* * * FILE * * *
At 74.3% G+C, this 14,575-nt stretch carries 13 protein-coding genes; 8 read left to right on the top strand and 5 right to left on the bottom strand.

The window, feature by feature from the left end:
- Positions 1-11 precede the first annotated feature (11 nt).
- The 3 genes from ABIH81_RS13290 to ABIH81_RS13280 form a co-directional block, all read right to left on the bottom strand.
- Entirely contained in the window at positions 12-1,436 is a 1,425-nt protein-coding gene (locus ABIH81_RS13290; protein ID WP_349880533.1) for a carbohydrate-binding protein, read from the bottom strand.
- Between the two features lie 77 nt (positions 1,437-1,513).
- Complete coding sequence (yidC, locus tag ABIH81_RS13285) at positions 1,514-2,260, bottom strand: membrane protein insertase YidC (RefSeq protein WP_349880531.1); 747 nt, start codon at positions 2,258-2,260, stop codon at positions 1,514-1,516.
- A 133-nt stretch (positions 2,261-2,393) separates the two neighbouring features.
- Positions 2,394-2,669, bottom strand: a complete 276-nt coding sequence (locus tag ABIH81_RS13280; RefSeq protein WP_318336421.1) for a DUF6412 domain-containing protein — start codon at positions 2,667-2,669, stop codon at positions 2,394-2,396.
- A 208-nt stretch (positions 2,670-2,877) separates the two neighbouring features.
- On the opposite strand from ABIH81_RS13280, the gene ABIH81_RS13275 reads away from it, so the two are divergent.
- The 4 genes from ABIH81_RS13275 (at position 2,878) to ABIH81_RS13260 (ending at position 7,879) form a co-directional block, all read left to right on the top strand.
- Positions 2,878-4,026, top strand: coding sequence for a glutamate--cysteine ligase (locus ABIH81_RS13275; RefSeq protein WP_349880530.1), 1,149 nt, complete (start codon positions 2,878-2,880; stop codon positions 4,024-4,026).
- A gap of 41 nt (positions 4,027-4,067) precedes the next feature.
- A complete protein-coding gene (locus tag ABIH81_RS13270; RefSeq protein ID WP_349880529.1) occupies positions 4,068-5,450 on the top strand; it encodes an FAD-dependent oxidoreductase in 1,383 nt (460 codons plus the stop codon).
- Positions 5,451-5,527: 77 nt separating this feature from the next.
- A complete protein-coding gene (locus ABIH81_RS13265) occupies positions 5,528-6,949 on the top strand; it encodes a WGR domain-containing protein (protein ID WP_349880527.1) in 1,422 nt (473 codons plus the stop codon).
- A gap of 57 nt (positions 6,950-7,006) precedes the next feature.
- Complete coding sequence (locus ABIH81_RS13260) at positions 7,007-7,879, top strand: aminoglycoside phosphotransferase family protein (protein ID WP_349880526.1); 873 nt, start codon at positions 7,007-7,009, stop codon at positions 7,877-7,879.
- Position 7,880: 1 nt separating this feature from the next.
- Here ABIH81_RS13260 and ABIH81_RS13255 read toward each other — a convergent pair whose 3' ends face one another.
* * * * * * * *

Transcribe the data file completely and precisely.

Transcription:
At 74.3% G+C, this 14,575-nt stretch carries 13 protein-coding genes; 8 read left to right on the top strand and 5 right to left on the bottom strand.

The window, feature by feature from the left end:
- Positions 1-11 precede the first annotated feature (11 nt).
- The 3 genes from ABIH81_RS13290 to ABIH81_RS13280 form a co-directional block, all read right to left on the bottom strand.
- Entirely contained in the window at positions 12-1,436 is a 1,425-nt protein-coding gene (locus ABIH81_RS13290; protein ID WP_349880533.1) for a carbohydrate-binding protein, read from the bottom strand.
- Between the two features lie 77 nt (positions 1,437-1,513).
- Complete coding sequence (yidC, locus tag ABIH81_RS13285) at positions 1,514-2,260, bottom strand: membrane protein insertase YidC (RefSeq protein WP_349880531.1); 747 nt, start codon at positions 2,258-2,260, stop codon at positions 1,514-1,516.
- A 133-nt stretch (positions 2,261-2,393) separates the two neighbouring features.
- Positions 2,394-2,669, bottom strand: a complete 276-nt coding sequence (locus tag ABIH81_RS13280; RefSeq protein WP_318336421.1) for a DUF6412 domain-containing protein — start codon at positions 2,667-2,669, stop codon at positions 2,394-2,396.
- A 208-nt stretch (positions 2,670-2,877) separates the two neighbouring features.
- On the opposite strand from ABIH81_RS13280, the gene ABIH81_RS13275 reads away from it, so the two are divergent.
- The 4 genes from ABIH81_RS13275 (at position 2,878) to ABIH81_RS13260 (ending at position 7,879) form a co-directional block, all read left to right on the top strand.
- Positions 2,878-4,026, top strand: coding sequence for a glutamate--cysteine ligase (locus ABIH81_RS13275; RefSeq protein WP_349880530.1), 1,149 nt, complete (start codon positions 2,878-2,880; stop codon positions 4,024-4,026).
- A gap of 41 nt (positions 4,027-4,067) precedes the next feature.
- A complete protein-coding gene (locus tag ABIH81_RS13270; RefSeq protein ID WP_349880529.1) occupies positions 4,068-5,450 on the top strand; it encodes an FAD-dependent oxidoreductase in 1,383 nt (460 codons plus the stop codon).
- Positions 5,451-5,527: 77 nt separating this feature from the next.
- A complete protein-coding gene (locus ABIH81_RS13265) occupies positions 5,528-6,949 on the top strand; it encodes a WGR domain-containing protein (protein ID WP_349880527.1) in 1,422 nt (473 codons plus the stop codon).
- A gap of 57 nt (positions 6,950-7,006) precedes the next feature.
- Complete coding sequence (locus ABIH81_RS13260) at positions 7,007-7,879, top strand: aminoglycoside phosphotransferase family protein (protein ID WP_349880526.1); 873 nt, start codon at positions 7,007-7,009, stop codon at positions 7,877-7,879.
- Position 7,880: 1 nt separating this feature from the next.
- Here ABIH81_RS13260 and ABIH81_RS13255 read toward each other — a convergent pair whose 3' ends face one another.